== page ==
Political Engagement, Civil Rights, and Activism

By Willow Key

As seen throughout this digital exhibit, anti-Black racism played a role in every facet of life for residents of the McDougall Street Corridor. Every club, organisation, and church in the neighbourhood battled racial discrimination and segregation within the city. These institutions worked together to address the varied needs of the community and combat unfair treatment.

However, there were three Windsor-based organisations that were successful in influencing local and provincial civil and human rights legislation: the Central Citizen’s Association, the Windsor Interracial Council, and the Guardian Club.

Early activism in the Corridor was championed by church leaders and members of Black fraternal orders. Men like James L. Dunn, Robert L. Dunn, and Isaac Nolan were among the first Black aldermen in the city. These men utilised their experience in community leadership and social activism to assume positions of power in Windsor’s third ward. 

Central Citizens' Association Flyer, 1950. Archives of Ontario: Alvin McCurdy Fonds (F 2076-9-0-6).

The Central Citizens’ Association

It’s no surprise some of these men, and many other community leaders, would play a role in creating Windsor’s first civil rights organisation, the Coloured Citizens’ Association (CCA). The association was established in 1928 when church leaders Reverend Arthur R. James, Rev. I. H. Edwards, and Rev. F. O. Stewart met to discuss the racial discrimination facing their people and possible modes of improvement.

CCA records cite the immediate need “of organising our people as a civic unit in order to protect and develop our interests” as the motivating factor for the association's beginnings. Following this meeting, numerous prominent and civic-minded residents of the Corridor enlisted as members of the association, with membership steadily climbing to three hundred by 1940. The CCA maintained its position as the “official voice of the coloured people of Windsor in all matters” that affected the community as a whole. 

By the late 1930s, the association would be renamed the Central Citizens' Association for the Advancement of Coloured People. Three decades before the province established the Human Rights Commission, the CCA worked tirelessly to address discrimination in all sectors of Canadian life, focusing primarily on “fair employment practices legislation; more employment opportunities for colored people; home improvements and the elimination of racial segregation in housing and the end of discrimination in public places such as hotels, taverns, restaurants and resorts.” 

Networking through their monthly meetings, the CCA invited Black leaders and those sympathetic to the plight of Black Canadians to speak on various topics from education, advocacy, and politics. Guest speakers included the director of the Detroit Urban League, the manager of the Brewster Homes Detroit (the first federally funded housing project for African Americans which was located in the former Black Bottom neighbourhood) and the executive secretary of the Y.M.C.A. Detroit. This Y.M.C.A Detroit meeting followed the CCA’s struggle with Windsor’s Y.M.C.A. and the attempt to establish a separate community centre by some members of the Black community after reports of discrimination against Black youth emerged. The Science, Arts and Crafts Club, a youth auxiliary of the CCA, rejected the proposition of a segregated centre, instead working to fully integrate the Windsor Y.M.C.A. This youth offshoot was invaluable in preparing a new generation of McDougall Street Corridor activists.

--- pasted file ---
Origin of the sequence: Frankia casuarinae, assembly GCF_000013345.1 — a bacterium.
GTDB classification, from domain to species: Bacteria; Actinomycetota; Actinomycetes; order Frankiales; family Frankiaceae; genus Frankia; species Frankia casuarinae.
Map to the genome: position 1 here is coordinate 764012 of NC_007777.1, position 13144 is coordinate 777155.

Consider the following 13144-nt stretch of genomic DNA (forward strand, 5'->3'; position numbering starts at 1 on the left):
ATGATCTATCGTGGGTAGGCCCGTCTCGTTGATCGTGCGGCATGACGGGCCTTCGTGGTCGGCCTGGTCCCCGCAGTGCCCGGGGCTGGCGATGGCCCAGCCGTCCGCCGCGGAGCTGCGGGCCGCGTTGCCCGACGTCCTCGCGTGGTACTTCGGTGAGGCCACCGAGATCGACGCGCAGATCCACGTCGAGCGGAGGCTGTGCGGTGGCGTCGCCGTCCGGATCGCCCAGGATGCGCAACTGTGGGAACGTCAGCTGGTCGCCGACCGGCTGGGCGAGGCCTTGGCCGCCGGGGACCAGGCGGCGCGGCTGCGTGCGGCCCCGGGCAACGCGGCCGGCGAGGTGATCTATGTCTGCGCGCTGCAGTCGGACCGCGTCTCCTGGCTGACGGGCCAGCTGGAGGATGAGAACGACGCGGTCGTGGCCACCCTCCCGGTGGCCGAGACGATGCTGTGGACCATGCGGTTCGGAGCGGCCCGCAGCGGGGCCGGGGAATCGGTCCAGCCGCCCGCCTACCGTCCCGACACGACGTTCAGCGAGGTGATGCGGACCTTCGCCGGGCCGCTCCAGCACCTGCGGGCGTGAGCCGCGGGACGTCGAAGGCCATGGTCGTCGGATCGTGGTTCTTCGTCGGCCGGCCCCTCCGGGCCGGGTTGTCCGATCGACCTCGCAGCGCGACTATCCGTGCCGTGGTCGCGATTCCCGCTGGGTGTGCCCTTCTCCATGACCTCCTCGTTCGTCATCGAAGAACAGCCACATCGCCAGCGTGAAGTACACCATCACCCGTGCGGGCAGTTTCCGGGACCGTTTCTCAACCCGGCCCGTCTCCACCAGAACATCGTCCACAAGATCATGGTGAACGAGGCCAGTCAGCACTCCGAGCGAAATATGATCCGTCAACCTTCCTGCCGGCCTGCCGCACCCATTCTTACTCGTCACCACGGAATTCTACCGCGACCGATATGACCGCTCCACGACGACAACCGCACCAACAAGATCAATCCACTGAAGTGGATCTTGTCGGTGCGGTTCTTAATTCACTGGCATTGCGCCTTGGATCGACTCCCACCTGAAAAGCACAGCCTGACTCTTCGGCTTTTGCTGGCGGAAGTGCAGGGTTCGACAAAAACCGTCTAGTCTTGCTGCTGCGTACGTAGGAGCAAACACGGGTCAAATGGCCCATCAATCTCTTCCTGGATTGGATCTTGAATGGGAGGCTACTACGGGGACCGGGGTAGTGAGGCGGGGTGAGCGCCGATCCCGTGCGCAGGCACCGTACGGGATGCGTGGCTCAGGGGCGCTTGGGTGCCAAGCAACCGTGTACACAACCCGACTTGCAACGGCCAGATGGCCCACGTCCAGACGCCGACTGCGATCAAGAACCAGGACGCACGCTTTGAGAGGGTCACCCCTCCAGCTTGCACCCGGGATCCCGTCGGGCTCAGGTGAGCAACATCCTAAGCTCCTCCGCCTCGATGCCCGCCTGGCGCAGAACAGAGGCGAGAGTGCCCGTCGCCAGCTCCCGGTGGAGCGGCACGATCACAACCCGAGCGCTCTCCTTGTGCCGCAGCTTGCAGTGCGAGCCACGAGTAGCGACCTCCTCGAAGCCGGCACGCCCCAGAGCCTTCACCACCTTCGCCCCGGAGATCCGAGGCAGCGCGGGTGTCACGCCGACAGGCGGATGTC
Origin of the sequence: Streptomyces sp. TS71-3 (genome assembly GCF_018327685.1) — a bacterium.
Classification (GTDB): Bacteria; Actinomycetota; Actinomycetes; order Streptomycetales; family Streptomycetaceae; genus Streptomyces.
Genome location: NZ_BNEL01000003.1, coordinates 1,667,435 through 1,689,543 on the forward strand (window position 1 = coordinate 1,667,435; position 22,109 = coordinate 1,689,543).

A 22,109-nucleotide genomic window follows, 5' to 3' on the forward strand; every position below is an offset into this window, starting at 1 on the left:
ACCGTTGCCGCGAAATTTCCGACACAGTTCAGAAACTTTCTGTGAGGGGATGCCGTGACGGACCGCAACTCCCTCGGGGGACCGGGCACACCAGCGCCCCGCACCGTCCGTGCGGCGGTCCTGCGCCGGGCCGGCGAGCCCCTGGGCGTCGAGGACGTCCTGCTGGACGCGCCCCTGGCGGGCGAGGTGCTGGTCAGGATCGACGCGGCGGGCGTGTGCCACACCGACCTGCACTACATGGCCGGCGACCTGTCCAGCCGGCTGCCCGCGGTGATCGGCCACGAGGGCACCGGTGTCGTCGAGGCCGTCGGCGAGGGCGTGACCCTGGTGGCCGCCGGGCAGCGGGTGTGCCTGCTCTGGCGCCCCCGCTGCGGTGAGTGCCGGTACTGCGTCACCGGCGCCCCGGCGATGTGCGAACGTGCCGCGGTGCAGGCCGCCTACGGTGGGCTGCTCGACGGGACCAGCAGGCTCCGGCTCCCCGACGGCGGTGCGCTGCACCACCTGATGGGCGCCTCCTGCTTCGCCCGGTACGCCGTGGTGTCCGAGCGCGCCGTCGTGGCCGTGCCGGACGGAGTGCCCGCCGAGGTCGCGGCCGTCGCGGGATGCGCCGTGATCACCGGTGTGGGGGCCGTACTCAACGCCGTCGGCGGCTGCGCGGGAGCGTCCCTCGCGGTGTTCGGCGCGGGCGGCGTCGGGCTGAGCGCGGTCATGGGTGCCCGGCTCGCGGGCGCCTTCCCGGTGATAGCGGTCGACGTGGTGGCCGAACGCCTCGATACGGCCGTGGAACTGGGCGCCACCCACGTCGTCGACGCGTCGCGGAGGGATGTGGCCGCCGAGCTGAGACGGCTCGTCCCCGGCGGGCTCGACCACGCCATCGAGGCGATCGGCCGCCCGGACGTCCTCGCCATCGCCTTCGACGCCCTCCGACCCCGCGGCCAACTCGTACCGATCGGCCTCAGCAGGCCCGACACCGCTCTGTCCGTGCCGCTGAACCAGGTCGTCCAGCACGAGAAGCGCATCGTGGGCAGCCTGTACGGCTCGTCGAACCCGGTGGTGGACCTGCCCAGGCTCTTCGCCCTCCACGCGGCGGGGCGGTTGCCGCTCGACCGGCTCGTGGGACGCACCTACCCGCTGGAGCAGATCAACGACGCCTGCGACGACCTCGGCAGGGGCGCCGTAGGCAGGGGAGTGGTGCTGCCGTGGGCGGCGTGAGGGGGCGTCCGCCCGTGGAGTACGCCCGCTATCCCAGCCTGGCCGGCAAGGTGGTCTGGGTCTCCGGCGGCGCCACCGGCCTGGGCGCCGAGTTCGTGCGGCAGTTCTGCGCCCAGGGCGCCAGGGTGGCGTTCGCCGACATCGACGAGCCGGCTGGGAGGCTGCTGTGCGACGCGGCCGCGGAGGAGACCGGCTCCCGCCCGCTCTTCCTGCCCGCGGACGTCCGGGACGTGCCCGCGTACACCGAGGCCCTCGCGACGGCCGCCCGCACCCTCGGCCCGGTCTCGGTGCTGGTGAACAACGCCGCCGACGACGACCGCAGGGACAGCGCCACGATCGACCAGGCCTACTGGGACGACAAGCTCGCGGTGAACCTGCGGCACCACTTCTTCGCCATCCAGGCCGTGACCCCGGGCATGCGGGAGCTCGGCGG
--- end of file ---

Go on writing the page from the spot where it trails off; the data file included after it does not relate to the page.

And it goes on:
The association held membership drives and meetings at local spaces including Landrum Hall, the Masonic Lodge on Mercer Street, and the B.M.E Church. Political meetings were also held at Landrum Hall in which municipal candidates in the Third Ward listened and engaged with the CCA as well as residents. With the Black population in Windsor making up a significant percentage of those constituents in the third Ward, politicians quickly understood that addressing the concerns of organisations like the CCA was necessary to secure the much-needed Black vote between the 1920s and 1950s.

The CCA also worked to increase Black political representation by placing candidates in positions of influence. In 1931, the CCA supported member Dr. Henry D. Taylor’s election to the Windsor Board of Education, with Taylor succeeding and maintaining his position for more than thirty years. Another attempt in 1940 to elect William Bush as city alderman for the third ward was unsuccessful.

Additionally, the CCA established a program to encourage residents to apply for jobs with the city or in industries that had few Black employees. CCA secretary Ethel Christian provided aid by researching job requirements and examinations for those seeking to apply. It was through the work of the CCA that Windsor’s first Black uniformed police officer, Alton C. Parker obtained his position in 1942. The association was instrumental in changing local policies and influencing businesses and industries to hire more Black workers, with letters being sent to the Norton Palmer Hotel, Windsor Packers Limited, and Purity Diary. While many successful placements were made across the city, some businesses “flatly refused” including Dominion and M&P grocery chains. In 1932, the CCA considered boycotting both stores in response. 

Central Citizens' Association, Meeting Minutes. E. Andrea Moore Collection (F0136_VII_3_1_p2-3 - CCA), Leddy Library, Archives and Special Collections.

The CCA’s advocacy was not limited to the McDougall Street Corridor. The association was also dedicated to forging relationships with other activist groups in the city. In 1938, the CCA participated in the Conference on the Padlock Law and Civil Liberties, held at the Norton Palmer Hotel. The year before, Quebec Premier Maurice Duplessis established the Padlock Law, enabling the lawful closure of any operations or meeting spaces deemed to be in support of communism. The law did not define communism, making its use subject to the discretion of law enforcement. For organisations like the CCA, the Jewish National Workers’ Alliance, and the Essex County Trades and Labour Council, the Padlock Law served as a reminder that their pursuits for lawful organising and free speech were in jeopardy if the law were to be adopted in the Province of Ontario.